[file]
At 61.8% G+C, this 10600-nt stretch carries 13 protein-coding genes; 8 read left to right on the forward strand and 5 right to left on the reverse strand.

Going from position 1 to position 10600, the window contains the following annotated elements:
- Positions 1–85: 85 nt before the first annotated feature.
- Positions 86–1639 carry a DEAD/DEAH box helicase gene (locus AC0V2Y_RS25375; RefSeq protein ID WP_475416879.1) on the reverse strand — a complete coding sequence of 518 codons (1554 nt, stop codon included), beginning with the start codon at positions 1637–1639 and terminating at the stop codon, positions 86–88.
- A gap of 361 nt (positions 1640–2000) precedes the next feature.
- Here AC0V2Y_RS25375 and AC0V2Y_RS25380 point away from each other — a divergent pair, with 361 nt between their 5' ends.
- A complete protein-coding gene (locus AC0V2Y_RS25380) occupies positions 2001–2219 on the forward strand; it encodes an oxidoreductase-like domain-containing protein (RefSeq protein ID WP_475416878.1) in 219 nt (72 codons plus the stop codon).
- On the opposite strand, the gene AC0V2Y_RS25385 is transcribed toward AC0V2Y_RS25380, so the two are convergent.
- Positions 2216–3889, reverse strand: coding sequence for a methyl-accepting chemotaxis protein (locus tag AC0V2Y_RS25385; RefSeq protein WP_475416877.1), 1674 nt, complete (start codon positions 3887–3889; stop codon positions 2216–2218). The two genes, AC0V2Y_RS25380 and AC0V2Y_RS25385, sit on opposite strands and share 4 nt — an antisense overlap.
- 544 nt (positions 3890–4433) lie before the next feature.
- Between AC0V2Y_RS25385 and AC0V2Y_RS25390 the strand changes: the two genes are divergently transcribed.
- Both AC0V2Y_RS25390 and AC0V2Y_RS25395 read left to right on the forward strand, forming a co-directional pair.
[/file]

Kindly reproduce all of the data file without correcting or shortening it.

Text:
At 61.8% G+C, this 10600-nt stretch carries 13 protein-coding genes; 8 read left to right on the forward strand and 5 right to left on the reverse strand.

Going from position 1 to position 10600, the window contains the following annotated elements:
- Positions 1–85: 85 nt before the first annotated feature.
- Positions 86–1639 carry a DEAD/DEAH box helicase gene (locus AC0V2Y_RS25375; RefSeq protein ID WP_475416879.1) on the reverse strand — a complete coding sequence of 518 codons (1554 nt, stop codon included), beginning with the start codon at positions 1637–1639 and terminating at the stop codon, positions 86–88.
- A gap of 361 nt (positions 1640–2000) precedes the next feature.
- Here AC0V2Y_RS25375 and AC0V2Y_RS25380 point away from each other — a divergent pair, with 361 nt between their 5' ends.
- A complete protein-coding gene (locus AC0V2Y_RS25380) occupies positions 2001–2219 on the forward strand; it encodes an oxidoreductase-like domain-containing protein (RefSeq protein ID WP_475416878.1) in 219 nt (72 codons plus the stop codon).
- On the opposite strand, the gene AC0V2Y_RS25385 is transcribed toward AC0V2Y_RS25380, so the two are convergent.
- Positions 2216–3889, reverse strand: coding sequence for a methyl-accepting chemotaxis protein (locus tag AC0V2Y_RS25385; RefSeq protein WP_475416877.1), 1674 nt, complete (start codon positions 3887–3889; stop codon positions 2216–2218). The two genes, AC0V2Y_RS25380 and AC0V2Y_RS25385, sit on opposite strands and share 4 nt — an antisense overlap.
- 544 nt (positions 3890–4433) lie before the next feature.
- Between AC0V2Y_RS25385 and AC0V2Y_RS25390 the strand changes: the two genes are divergently transcribed.
- Both AC0V2Y_RS25390 and AC0V2Y_RS25395 read left to right on the forward strand, forming a co-directional pair.